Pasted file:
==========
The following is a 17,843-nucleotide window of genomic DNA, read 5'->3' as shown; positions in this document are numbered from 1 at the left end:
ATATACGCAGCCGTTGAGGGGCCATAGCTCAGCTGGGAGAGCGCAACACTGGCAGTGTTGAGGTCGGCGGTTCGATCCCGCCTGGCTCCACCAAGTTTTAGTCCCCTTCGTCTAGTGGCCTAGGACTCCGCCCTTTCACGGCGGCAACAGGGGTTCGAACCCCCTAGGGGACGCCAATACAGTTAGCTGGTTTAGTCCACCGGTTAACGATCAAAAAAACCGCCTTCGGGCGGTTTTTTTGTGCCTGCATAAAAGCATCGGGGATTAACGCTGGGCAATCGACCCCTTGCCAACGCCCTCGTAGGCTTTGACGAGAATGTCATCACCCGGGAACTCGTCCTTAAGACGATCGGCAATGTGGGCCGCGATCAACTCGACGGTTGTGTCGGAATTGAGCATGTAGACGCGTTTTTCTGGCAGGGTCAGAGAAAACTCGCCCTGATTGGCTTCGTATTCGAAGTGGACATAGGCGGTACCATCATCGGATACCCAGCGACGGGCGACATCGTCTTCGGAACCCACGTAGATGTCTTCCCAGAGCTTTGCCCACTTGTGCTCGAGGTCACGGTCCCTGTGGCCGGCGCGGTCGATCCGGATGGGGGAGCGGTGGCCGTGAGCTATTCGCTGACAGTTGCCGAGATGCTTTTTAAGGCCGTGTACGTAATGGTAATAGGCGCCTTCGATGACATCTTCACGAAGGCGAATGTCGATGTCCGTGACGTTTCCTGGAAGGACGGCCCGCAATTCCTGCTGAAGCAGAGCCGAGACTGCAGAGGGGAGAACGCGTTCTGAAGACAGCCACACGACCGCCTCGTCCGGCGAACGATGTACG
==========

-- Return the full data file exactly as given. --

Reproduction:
The following is a 17,843-nucleotide window of genomic DNA, read 5'->3' as shown; positions in this document are numbered from 1 at the left end:
ATATACGCAGCCGTTGAGGGGCCATAGCTCAGCTGGGAGAGCGCAACACTGGCAGTGTTGAGGTCGGCGGTTCGATCCCGCCTGGCTCCACCAAGTTTTAGTCCCCTTCGTCTAGTGGCCTAGGACTCCGCCCTTTCACGGCGGCAACAGGGGTTCGAACCCCCTAGGGGACGCCAATACAGTTAGCTGGTTTAGTCCACCGGTTAACGATCAAAAAAACCGCCTTCGGGCGGTTTTTTTGTGCCTGCATAAAAGCATCGGGGATTAACGCTGGGCAATCGACCCCTTGCCAACGCCCTCGTAGGCTTTGACGAGAATGTCATCACCCGGGAACTCGTCCTTAAGACGATCGGCAATGTGGGCCGCGATCAACTCGACGGTTGTGTCGGAATTGAGCATGTAGACGCGTTTTTCTGGCAGGGTCAGAGAAAACTCGCCCTGATTGGCTTCGTATTCGAAGTGGACATAGGCGGTACCATCATCGGATACCCAGCGACGGGCGACATCGTCTTCGGAACCCACGTAGATGTCTTCCCAGAGCTTTGCCCACTTGTGCTCGAGGTCACGGTCCCTGTGGCCGGCGCGGTCGATCCGGATGGGGGAGCGGTGGCCGTGAGCTATTCGCTGACAGTTGCCGAGATGCTTTTTAAGGCCGTGTACGTAATGGTAATAGGCGCCTTCGATGACATCTTCACGAAGGCGAATGTCGATGTCCGTGACGTTTCCTGGAAGGACGGCCCGCAATTCCTGCTGAAGCAGAGCCGAGACTGCAGAGGGGAGAACGCGTTCTGAAGACAGCCACACGACCGCCTCGTCCGGCGAACGATGTACG